A Shot of Faith (to the Head) is an excellent read for those looking for ways to answer common questions raised against Christianity. The book focuses on arguments from Atheists, but the information given can be used with various audiences. Dr. Stokes provides both practical and scientific evidence for use in sharing the gospel with those who profess an atheistic belief.

I stepped a bit out of my comfort zone in reading A Shot of Faith (to the Head). It was definitely a challenge to me in many ways. I can normally read a book relatively quick, however this one required much more thought than most reads. I have had many interactions with atheists and encountered many of the arguments addressed in this writing. I found this a book requiring completely undivided attention.

I found the chapter on evolution to be the most beneficial since this is a theory believed by many people, even Christians. The "arsenal" given at the end of each chapter is great to use as a reference when answering questions from unbelievers.

If you are easily challenged when reading, then this may not be the best book for you. I found it difficult to follow along at times and had to read some parts more than once. If there is an Atheist in your life whom loves to challenge you on theology, then this is a must read. The best way to respond to those who argue the scientific "proof" against God is to know the scientific arguments for God.
1 of 1 people found the following review helpful
5.0 out of 5 stars A double shot of faith and reason Oct. 1 2012
By D Glover - Published on Amazon.com
Format:Paperback
This is a thoughtful, clearly communicated, witty and well written response to the new atheists. This response doesn't agree to argue with the atheists from the ground of their own assumptions but shows how those assumptions are themselves highly suspect and depend more on faith and less on observable, objective fact then any of them would like to admit. In fact, Stokes makes it clear that the new atheists aren't actually doing science when they argue for the non-existence of God, since that can't actually be objectively proven. Rather, they are doing philosophy and they are doing it very poorly. This book does a good job of exposing the flimsy philosophy of new atheism.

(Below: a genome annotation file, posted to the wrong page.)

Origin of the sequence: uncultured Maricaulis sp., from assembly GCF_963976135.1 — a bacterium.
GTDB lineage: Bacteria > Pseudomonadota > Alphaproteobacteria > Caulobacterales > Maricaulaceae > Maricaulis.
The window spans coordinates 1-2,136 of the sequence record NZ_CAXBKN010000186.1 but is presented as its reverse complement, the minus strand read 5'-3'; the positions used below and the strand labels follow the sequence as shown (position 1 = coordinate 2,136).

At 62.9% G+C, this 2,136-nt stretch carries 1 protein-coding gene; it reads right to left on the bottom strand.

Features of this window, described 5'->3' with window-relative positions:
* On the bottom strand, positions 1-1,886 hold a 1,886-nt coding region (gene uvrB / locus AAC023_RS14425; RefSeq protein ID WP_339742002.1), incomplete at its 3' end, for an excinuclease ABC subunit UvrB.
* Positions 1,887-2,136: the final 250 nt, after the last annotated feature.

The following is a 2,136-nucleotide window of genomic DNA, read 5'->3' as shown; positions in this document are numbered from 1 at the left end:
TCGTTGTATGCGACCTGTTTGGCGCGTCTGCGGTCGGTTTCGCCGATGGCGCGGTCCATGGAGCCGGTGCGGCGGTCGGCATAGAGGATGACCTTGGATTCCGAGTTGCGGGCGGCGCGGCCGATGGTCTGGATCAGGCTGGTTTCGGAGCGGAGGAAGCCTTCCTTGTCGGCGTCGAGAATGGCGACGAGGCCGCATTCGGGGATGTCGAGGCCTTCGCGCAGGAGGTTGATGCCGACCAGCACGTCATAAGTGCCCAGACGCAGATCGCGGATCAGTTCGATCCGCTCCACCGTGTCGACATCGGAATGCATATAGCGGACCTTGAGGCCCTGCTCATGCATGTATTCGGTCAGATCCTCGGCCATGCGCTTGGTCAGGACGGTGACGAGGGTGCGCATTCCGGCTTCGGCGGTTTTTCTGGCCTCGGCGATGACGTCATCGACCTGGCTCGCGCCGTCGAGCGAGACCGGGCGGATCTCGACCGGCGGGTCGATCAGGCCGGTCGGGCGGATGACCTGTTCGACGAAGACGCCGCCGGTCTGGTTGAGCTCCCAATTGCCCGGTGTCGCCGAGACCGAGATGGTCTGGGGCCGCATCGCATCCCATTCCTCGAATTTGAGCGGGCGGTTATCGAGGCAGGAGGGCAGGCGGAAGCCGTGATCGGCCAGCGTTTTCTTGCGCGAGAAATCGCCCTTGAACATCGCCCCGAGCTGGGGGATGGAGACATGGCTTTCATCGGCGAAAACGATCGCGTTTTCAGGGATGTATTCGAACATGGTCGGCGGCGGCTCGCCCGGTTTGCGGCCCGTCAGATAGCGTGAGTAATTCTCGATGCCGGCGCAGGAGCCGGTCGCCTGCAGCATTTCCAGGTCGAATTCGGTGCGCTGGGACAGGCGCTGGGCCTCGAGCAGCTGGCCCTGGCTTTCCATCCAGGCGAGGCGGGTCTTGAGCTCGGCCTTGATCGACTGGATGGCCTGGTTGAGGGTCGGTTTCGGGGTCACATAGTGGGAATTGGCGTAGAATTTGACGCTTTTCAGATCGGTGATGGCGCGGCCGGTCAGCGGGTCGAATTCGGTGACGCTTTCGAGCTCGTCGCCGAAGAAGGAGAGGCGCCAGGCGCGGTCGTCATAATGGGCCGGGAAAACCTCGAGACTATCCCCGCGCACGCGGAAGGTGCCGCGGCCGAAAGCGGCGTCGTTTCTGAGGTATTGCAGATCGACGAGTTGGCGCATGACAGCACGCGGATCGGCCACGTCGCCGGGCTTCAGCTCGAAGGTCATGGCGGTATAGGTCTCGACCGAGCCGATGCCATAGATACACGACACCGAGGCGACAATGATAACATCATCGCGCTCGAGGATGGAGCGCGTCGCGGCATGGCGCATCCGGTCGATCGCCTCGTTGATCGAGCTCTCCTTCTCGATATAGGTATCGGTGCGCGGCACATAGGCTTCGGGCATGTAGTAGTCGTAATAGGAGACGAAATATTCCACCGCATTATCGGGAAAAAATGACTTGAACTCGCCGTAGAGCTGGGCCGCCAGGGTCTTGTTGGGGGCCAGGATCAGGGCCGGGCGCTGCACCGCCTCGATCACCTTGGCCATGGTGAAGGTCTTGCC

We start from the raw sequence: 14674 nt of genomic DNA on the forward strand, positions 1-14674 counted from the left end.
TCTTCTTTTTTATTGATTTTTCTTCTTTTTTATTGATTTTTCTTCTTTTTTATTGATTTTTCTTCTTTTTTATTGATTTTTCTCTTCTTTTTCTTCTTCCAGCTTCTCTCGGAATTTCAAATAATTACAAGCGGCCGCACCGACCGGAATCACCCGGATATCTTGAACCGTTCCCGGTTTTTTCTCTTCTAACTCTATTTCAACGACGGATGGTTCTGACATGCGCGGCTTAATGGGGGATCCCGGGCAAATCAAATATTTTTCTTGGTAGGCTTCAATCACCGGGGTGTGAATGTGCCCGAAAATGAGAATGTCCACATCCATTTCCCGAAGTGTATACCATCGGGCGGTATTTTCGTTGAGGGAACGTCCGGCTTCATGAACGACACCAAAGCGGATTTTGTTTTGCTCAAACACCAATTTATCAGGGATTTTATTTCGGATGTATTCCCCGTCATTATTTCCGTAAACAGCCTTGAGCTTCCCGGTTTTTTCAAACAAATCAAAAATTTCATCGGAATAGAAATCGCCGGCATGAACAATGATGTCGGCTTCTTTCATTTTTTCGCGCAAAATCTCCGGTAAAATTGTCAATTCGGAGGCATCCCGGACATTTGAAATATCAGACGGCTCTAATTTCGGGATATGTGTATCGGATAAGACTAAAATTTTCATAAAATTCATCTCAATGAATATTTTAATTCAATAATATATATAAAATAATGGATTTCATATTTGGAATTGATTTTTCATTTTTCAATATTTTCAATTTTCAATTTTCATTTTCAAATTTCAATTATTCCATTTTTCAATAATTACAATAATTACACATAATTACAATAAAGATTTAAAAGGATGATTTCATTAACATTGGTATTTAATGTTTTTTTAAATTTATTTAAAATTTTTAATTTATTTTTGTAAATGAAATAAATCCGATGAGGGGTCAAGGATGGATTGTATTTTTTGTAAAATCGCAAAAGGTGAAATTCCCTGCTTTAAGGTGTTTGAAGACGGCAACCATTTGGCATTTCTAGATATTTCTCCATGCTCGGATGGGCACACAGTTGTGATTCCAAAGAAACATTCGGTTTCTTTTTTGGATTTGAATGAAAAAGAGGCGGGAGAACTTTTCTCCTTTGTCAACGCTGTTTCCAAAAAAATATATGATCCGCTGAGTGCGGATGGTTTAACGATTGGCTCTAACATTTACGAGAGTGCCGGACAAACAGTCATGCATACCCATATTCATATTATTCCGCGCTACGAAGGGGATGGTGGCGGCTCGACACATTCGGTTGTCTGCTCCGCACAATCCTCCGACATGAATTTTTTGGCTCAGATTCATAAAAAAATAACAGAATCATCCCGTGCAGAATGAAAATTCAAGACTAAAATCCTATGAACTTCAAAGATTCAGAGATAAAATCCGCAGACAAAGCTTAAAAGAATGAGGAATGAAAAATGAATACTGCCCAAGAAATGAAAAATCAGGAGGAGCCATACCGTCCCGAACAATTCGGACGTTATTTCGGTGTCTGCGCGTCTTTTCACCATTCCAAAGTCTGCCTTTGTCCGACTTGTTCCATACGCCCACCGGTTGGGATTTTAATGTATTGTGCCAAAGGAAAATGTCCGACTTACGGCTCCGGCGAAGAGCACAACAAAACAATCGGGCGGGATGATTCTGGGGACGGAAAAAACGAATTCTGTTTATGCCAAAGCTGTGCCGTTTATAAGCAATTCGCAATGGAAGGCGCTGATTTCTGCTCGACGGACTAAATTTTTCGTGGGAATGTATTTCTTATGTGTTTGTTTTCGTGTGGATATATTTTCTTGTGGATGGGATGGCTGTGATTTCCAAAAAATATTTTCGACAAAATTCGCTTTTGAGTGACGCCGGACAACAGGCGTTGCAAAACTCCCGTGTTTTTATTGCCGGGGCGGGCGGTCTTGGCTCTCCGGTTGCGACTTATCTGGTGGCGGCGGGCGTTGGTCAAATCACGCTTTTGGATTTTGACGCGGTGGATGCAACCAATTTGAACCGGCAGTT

As part of helping to equip Christians to be able to defend their faith, the author introduces the reader to the work of Alvin Plantinga, and to a lesser degree, Nicholas Wolterstorf and Peter van Inwagen. These are three very intelligent and articulate Christians who also happen to be stellar philosophers by anyone's measure and who successfully defend their Christianity in the academy. One of the key ideas Stokes brings forward is the idea of warrant. Plantinga argues (and Stokes boils it down for the reader) that there is reasonable warrant for belief in God and that, far from what the new atheists claim, and which they themselves cannot live consistently with, not everything ought to be disbelieved until proven by incontrovertible and observable fact. Stokes shows how Plantinga argues convincingly that there is much in life and thought that people, including the new atheists, take on the testimony of someone else or by the authority of a document (like the time and place of their birth, or who their parents are).

Stokes does an effective job of pointing out that so much of the atheist's case against God is actually just bald pronouncement and then a whole lot of yelling and intimidation to "support" their arguments. This book and the arguments and strategies presented herein are a much needed shot of faith to any Christian's head (think "reason enhancing steriods") and its also a shot of faith to the head (think philosophical "right hook") of any atheist who is brave enough to engage the arguments it contains. I wouldn't hesitate to recommend this book to Christians everywhere. It will also serve as a helpful guide to honest searchers and as a bucket of cold ice water down the back of the shirt of some overheated, tirading, cranky atheists as well.